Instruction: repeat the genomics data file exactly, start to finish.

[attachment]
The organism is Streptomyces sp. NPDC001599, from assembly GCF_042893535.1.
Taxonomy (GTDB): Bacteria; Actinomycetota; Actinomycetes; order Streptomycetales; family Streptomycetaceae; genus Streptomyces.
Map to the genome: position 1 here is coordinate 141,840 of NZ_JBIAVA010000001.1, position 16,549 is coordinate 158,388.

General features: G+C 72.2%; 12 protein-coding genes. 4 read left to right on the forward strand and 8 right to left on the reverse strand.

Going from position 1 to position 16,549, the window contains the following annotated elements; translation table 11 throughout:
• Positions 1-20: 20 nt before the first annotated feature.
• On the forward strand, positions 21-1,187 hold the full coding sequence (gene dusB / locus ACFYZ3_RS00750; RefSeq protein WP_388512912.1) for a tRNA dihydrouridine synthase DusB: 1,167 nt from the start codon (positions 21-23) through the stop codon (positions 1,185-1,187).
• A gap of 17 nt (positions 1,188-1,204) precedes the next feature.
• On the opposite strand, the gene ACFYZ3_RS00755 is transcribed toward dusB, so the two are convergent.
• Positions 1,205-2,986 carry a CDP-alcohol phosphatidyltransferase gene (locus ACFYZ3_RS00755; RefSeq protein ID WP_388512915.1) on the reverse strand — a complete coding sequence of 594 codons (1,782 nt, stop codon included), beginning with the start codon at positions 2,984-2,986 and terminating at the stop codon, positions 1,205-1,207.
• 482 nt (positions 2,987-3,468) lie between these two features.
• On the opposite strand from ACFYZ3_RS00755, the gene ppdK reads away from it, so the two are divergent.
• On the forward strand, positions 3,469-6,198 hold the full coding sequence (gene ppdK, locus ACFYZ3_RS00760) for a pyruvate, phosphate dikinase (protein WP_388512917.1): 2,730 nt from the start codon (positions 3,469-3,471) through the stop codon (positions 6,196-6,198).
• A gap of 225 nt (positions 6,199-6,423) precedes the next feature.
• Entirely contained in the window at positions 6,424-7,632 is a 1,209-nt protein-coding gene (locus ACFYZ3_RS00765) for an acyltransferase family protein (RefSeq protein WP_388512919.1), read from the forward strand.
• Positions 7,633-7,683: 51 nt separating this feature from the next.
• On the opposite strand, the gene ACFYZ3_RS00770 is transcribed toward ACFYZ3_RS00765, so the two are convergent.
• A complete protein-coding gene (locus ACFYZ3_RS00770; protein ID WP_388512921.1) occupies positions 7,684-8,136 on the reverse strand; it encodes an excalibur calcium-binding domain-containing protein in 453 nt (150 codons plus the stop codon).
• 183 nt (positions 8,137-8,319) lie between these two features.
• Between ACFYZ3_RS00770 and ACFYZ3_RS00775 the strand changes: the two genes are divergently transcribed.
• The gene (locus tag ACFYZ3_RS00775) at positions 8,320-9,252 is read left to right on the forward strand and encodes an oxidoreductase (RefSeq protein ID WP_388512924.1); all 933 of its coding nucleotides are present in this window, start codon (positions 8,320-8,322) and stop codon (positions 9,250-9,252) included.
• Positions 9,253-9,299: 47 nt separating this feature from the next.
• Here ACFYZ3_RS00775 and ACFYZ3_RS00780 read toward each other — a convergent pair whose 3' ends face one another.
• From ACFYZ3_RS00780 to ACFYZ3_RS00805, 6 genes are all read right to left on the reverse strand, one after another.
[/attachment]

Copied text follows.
The organism is Streptomyces sp. NPDC001599, from assembly GCF_042893535.1.
Taxonomy (GTDB): Bacteria; Actinomycetota; Actinomycetes; order Streptomycetales; family Streptomycetaceae; genus Streptomyces.
Map to the genome: position 1 here is coordinate 141,840 of NZ_JBIAVA010000001.1, position 16,549 is coordinate 158,388.

General features: G+C 72.2%; 12 protein-coding genes. 4 read left to right on the forward strand and 8 right to left on the reverse strand.

Going from position 1 to position 16,549, the window contains the following annotated elements; translation table 11 throughout:
• Positions 1-20: 20 nt before the first annotated feature.
• On the forward strand, positions 21-1,187 hold the full coding sequence (gene dusB / locus ACFYZ3_RS00750; RefSeq protein WP_388512912.1) for a tRNA dihydrouridine synthase DusB: 1,167 nt from the start codon (positions 21-23) through the stop codon (positions 1,185-1,187).
• A gap of 17 nt (positions 1,188-1,204) precedes the next feature.
• On the opposite strand, the gene ACFYZ3_RS00755 is transcribed toward dusB, so the two are convergent.
• Positions 1,205-2,986 carry a CDP-alcohol phosphatidyltransferase gene (locus ACFYZ3_RS00755; RefSeq protein ID WP_388512915.1) on the reverse strand — a complete coding sequence of 594 codons (1,782 nt, stop codon included), beginning with the start codon at positions 2,984-2,986 and terminating at the stop codon, positions 1,205-1,207.
• 482 nt (positions 2,987-3,468) lie between these two features.
• On the opposite strand from ACFYZ3_RS00755, the gene ppdK reads away from it, so the two are divergent.
• On the forward strand, positions 3,469-6,198 hold the full coding sequence (gene ppdK, locus ACFYZ3_RS00760) for a pyruvate, phosphate dikinase (protein WP_388512917.1): 2,730 nt from the start codon (positions 3,469-3,471) through the stop codon (positions 6,196-6,198).
• A gap of 225 nt (positions 6,199-6,423) precedes the next feature.
• Entirely contained in the window at positions 6,424-7,632 is a 1,209-nt protein-coding gene (locus ACFYZ3_RS00765) for an acyltransferase family protein (RefSeq protein WP_388512919.1), read from the forward strand.
• Positions 7,633-7,683: 51 nt separating this feature from the next.
• On the opposite strand, the gene ACFYZ3_RS00770 is transcribed toward ACFYZ3_RS00765, so the two are convergent.
• A complete protein-coding gene (locus ACFYZ3_RS00770; protein ID WP_388512921.1) occupies positions 7,684-8,136 on the reverse strand; it encodes an excalibur calcium-binding domain-containing protein in 453 nt (150 codons plus the stop codon).
• 183 nt (positions 8,137-8,319) lie between these two features.
• Between ACFYZ3_RS00770 and ACFYZ3_RS00775 the strand changes: the two genes are divergently transcribed.
• The gene (locus tag ACFYZ3_RS00775) at positions 8,320-9,252 is read left to right on the forward strand and encodes an oxidoreductase (RefSeq protein ID WP_388512924.1); all 933 of its coding nucleotides are present in this window, start codon (positions 8,320-8,322) and stop codon (positions 9,250-9,252) included.
• Positions 9,253-9,299: 47 nt separating this feature from the next.
• Here ACFYZ3_RS00775 and ACFYZ3_RS00780 read toward each other — a convergent pair whose 3' ends face one another.
• From ACFYZ3_RS00780 to ACFYZ3_RS00805, 6 genes are all read right to left on the reverse strand, one after another.